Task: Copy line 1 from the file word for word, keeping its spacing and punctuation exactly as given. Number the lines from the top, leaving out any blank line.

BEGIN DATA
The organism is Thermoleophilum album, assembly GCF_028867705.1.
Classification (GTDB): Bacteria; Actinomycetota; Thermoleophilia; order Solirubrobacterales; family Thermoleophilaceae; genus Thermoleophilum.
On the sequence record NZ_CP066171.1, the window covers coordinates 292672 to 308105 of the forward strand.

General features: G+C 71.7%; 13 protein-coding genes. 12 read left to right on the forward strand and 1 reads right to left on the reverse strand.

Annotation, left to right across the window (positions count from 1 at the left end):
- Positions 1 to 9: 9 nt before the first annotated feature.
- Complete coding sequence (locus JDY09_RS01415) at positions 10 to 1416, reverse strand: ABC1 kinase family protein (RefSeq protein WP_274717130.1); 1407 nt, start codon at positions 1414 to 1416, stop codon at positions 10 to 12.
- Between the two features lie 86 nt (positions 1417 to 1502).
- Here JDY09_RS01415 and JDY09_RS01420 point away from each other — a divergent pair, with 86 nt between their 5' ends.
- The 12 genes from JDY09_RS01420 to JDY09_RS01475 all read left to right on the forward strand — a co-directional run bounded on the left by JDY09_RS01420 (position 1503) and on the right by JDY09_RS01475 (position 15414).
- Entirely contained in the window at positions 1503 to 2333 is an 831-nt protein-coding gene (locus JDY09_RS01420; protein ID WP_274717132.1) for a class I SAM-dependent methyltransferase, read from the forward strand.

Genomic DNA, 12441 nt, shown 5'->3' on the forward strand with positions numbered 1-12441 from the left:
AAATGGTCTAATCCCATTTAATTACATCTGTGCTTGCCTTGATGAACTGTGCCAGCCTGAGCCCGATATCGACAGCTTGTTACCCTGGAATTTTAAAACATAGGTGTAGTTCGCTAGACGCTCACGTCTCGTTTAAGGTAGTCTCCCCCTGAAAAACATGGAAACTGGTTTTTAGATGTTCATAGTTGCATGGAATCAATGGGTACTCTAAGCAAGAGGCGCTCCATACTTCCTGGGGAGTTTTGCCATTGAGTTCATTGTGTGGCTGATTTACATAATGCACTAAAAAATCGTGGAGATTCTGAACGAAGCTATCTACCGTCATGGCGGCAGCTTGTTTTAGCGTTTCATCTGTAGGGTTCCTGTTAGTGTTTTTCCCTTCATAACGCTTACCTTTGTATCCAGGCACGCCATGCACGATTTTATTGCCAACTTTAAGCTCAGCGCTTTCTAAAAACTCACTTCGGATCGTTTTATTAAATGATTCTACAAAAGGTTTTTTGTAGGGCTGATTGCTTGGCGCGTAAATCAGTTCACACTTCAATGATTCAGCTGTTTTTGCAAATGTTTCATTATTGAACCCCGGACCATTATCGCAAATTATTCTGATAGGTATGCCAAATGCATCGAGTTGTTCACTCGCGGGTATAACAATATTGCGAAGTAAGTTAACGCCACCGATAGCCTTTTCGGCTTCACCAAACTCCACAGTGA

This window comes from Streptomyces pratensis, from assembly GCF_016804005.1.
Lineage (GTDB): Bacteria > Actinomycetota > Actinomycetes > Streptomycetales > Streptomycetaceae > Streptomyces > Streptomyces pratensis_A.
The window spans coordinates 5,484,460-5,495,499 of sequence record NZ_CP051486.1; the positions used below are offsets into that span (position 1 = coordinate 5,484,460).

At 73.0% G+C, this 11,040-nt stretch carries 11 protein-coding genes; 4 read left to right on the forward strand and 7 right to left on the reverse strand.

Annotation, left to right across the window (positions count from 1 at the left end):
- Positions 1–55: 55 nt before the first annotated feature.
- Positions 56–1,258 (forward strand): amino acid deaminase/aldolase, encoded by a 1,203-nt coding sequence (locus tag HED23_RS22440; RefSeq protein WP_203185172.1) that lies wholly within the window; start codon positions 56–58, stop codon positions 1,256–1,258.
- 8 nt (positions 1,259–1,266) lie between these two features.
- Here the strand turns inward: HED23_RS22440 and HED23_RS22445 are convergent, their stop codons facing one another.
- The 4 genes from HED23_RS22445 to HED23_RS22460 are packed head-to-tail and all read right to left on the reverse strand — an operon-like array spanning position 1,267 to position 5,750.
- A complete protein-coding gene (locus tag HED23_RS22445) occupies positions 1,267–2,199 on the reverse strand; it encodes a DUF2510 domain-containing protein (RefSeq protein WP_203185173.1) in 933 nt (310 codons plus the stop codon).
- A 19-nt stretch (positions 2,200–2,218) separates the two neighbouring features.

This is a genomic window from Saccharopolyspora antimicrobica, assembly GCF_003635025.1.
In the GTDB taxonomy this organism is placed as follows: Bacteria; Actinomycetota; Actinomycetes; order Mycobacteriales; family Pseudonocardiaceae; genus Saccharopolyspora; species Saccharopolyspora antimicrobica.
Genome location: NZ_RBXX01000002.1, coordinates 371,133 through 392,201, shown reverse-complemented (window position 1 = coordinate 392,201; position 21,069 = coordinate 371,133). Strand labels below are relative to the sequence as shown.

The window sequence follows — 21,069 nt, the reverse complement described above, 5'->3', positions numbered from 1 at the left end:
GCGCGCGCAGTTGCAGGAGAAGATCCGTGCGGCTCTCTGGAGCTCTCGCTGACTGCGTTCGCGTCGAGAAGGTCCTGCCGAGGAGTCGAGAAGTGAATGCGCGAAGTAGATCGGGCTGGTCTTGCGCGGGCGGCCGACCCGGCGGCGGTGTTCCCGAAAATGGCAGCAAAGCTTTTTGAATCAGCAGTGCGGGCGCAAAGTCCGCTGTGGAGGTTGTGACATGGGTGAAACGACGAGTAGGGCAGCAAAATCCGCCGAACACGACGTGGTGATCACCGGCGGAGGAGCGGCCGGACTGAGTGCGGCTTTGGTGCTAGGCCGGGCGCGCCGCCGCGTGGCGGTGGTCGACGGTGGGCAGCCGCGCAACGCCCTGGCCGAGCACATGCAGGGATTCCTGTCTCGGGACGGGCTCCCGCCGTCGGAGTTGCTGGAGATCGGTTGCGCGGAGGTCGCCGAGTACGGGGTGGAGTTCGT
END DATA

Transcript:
The organism is Thermoleophilum album, assembly GCF_028867705.1.